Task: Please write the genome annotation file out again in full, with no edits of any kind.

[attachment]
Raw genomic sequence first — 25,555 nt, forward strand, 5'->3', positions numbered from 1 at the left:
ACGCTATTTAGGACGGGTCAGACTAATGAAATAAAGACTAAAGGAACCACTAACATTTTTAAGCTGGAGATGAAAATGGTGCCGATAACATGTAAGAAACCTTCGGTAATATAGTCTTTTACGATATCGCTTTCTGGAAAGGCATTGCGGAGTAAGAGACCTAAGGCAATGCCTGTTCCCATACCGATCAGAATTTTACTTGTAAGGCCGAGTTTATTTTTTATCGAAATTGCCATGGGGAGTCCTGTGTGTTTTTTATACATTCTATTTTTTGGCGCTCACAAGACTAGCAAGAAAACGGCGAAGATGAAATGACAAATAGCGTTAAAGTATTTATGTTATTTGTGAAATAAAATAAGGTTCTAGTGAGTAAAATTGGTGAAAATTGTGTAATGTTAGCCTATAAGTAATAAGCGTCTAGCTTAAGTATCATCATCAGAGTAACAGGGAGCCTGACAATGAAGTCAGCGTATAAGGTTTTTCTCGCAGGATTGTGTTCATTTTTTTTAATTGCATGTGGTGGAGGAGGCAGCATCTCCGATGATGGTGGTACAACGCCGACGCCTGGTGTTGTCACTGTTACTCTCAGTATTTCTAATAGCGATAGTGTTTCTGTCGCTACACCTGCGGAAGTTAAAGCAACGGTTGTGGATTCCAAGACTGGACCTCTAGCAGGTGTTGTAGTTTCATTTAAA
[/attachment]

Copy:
Raw genomic sequence first — 25,555 nt, forward strand, 5'->3', positions numbered from 1 at the left:
ACGCTATTTAGGACGGGTCAGACTAATGAAATAAAGACTAAAGGAACCACTAACATTTTTAAGCTGGAGATGAAAATGGTGCCGATAACATGTAAGAAACCTTCGGTAATATAGTCTTTTACGATATCGCTTTCTGGAAAGGCATTGCGGAGTAAGAGACCTAAGGCAATGCCTGTTCCCATACCGATCAGAATTTTACTTGTAAGGCCGAGTTTATTTTTTATCGAAATTGCCATGGGGAGTCCTGTGTGTTTTTTATACATTCTATTTTTTGGCGCTCACAAGACTAGCAAGAAAACGGCGAAGATGAAATGACAAATAGCGTTAAAGTATTTATGTTATTTGTGAAATAAAATAAGGTTCTAGTGAGTAAAATTGGTGAAAATTGTGTAATGTTAGCCTATAAGTAATAAGCGTCTAGCTTAAGTATCATCATCAGAGTAACAGGGAGCCTGACAATGAAGTCAGCGTATAAGGTTTTTCTCGCAGGATTGTGTTCATTTTTTTTAATTGCATGTGGTGGAGGAGGCAGCATCTCCGATGATGGTGGTACAACGCCGACGCCTGGTGTTGTCACTGTTACTCTCAGTATTTCTAATAGCGATAGTGTTTCTGTCGCTACACCTGCGGAAGTTAAAGCAACGGTTGTGGATTCCAAGACTGGACCTCTAGCAGGTGTTGTAGTTTCATTTAAA